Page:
How Long Does it Take for DNS to Propagate?

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KristinaW

KristinaW

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A few days ago I moved my website to a new host. I have my domain name registered through GoDaddy and I logged in and changed my nameserver setting to point to the new server where my website is being hosted. Not long after I made that change, I was able to see the website on the new server while browsing in FireFox, but I couldn't see the site in Chrome or in Microsoft Edge. What's going on? How long does it take for the change to take full effect?
 
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KodyWallice

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KristinaW said:
A few days ago I moved my website to a new host. I have my domain name registered through GoDaddy and I logged in and changed my nameserver setting to point to the new server where my website is being hosted. Not long after I made that change, I was able to see the website on the new server while browsing in FireFox, but I couldn't see the site in Chrome or in Microsoft Edge. What's going on? How long does it take for the change to take full effect?
The experts say it can take up to 72 hours for a domain to fully propagate the internet. I'm no pro and I honestly don't know what the internal workings are, but if you're interested, you can read all about it here:

https://ns1.com/resources/dns-propagation

I have experienced a sort of staggered propagation during my days dealing with websites though. I know that some service providers are faster than others when it comes to propagation. For example, I have changed hosting companies like you have and have called friends across the country to see if they could see the site. They could while I still could not. That's the way it works. After the full 72 hours though, I have never had a problem. The website always eventually changes over.

I've never experienced what you're referring to though, where you can see a website in one browser while you can't see it in another. You may need to flush what they call a "DNS cache." Kinsta has a great article on DNS caching and why it's necessary. You can read it here:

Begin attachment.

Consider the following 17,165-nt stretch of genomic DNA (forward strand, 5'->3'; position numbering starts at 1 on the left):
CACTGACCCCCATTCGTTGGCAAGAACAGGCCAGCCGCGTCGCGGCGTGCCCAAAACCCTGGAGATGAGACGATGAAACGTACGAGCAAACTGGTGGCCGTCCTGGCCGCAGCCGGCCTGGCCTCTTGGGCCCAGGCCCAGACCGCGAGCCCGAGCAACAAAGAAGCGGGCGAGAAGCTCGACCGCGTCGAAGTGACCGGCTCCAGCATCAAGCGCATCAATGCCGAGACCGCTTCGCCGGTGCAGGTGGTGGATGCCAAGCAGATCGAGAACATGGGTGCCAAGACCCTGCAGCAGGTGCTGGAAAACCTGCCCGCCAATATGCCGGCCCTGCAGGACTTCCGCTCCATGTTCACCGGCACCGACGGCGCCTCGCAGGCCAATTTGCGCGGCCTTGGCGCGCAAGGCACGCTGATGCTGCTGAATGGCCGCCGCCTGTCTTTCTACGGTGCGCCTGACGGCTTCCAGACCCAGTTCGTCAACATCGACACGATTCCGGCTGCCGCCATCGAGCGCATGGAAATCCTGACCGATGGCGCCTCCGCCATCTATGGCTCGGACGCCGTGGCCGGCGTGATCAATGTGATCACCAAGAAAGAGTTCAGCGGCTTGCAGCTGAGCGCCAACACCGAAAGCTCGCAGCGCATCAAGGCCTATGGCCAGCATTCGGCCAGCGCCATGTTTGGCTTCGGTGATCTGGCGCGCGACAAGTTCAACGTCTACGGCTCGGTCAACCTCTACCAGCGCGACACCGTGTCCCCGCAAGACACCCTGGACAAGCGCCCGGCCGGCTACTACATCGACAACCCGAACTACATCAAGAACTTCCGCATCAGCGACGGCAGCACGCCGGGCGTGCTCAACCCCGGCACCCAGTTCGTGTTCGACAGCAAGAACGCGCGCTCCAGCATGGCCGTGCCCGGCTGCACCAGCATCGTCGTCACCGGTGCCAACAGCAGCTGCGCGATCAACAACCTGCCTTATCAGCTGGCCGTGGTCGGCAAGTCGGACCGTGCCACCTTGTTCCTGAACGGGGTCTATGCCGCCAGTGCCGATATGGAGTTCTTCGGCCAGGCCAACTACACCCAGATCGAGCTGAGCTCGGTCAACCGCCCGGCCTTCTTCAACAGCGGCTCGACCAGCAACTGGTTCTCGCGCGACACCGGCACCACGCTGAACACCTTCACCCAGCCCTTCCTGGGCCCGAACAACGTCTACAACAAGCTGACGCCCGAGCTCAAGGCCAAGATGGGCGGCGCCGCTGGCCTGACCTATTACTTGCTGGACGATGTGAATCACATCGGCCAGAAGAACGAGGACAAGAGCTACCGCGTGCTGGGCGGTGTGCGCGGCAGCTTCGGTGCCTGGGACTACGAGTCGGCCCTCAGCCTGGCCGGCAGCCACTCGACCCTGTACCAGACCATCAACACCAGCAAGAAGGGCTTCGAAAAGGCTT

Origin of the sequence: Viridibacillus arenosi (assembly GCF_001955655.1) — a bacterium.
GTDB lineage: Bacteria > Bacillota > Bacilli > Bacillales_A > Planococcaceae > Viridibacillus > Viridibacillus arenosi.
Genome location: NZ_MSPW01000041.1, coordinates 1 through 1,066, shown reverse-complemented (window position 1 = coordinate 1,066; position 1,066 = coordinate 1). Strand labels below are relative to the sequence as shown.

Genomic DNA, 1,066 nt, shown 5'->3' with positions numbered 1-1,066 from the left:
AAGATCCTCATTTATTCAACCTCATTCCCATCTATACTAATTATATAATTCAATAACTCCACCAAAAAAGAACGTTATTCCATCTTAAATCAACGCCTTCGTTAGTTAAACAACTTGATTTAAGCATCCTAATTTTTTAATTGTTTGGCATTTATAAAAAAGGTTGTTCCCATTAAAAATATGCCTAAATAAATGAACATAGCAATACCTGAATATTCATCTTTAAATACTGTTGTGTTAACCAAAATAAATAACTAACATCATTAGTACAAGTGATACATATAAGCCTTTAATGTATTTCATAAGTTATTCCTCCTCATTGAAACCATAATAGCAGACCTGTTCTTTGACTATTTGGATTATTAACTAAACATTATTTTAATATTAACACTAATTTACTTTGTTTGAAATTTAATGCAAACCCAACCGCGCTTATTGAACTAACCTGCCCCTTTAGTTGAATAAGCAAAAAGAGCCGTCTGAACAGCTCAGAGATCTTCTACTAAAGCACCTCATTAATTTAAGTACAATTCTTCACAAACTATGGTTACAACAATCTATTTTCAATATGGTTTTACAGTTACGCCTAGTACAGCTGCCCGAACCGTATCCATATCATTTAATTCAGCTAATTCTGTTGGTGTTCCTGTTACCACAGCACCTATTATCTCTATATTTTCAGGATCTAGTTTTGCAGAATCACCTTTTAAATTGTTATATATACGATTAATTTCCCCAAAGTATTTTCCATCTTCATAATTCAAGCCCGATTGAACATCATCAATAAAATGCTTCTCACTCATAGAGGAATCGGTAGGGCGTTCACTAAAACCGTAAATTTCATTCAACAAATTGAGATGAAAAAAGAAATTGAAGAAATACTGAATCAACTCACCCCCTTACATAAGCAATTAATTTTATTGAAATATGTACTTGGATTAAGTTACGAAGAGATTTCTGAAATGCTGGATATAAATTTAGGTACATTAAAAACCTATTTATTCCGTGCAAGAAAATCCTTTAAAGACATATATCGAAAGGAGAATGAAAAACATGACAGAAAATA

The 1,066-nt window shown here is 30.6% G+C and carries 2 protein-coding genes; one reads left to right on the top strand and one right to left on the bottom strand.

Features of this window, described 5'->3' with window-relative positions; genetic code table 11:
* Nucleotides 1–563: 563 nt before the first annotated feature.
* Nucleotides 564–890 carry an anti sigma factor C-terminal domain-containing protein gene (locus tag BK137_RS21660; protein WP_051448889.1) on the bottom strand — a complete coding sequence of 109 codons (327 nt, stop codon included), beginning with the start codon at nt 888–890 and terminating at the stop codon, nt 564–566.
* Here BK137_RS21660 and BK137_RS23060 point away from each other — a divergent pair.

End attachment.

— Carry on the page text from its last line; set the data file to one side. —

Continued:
https://kinsta.com/knowledgebase/flush-dns/

They also have a video that covers how to can flush your operating system's (Windows, Mac) cache as well as your browser's (Chrome) DNS cache.


If you don't want to read the entire article, I'll explain the short version to you. Basically, both operating systems and browsers have databases that hold DNS information for every website a person visits. The reason for this is because if they didn't hold this information, they'd have to access servers on the internet to acquire the same information, every single time you visit any website. Since most people access the same websites over and over again, it's faster and more efficient to store the information regarding where the website is hosted right on a person's computer. There's no need to access remote servers if the info is stored locally.

Problems arise when people change the nameservers (DNS) for their website though. In your case, you changed the nameserver information from one server to another. That's fine, but according to your operating system and Chrome, your site is still back at the old server. I believe it takes up to 48 hours for these caches to clear and for your computer or phone and browser to revisit the domain name server on the internet to update to the website's new address.

People say you can clear the DNS cache for both computers as well as operating systems. I've never had this work for me, but people out there say it works. Here are the instructions:

How to Clear DNS Cache in Google Chrome​


1. Open Chrome.

2. Copy and paste this into the address bar and hit the Enter key on your keyboard: chrome://net-internals/#dns

3. When you see the Clear Host Cache button, click on it.

chrome-clear-host-cache.gif

Doing this should clear the cache inside of Google Chrome.

How to Clear DNS Cache in Windows​


1. Press the Start button on your computer and then navigate to the Command Prompt option under Windows System.

windows-command-prompt.gif

2. When you see the command prompt, type this in: ipconfig /flushdns.

3. Press the Enter key on your keyboard to complete the command.

Doing this should flush the DNS cache on your Windows 10 machine.

There are many other operating systems and browsers that you can flush the cache in, such as Linux, Mac, and Windows 8, but I decided to leave it at these two because they're so popular. If you need further instructions, please let me know.
 
How Long Does it Take for DNS to Propagate? was posted on 05-07-2021 by KristinaW in the Servers & Hosting forum.
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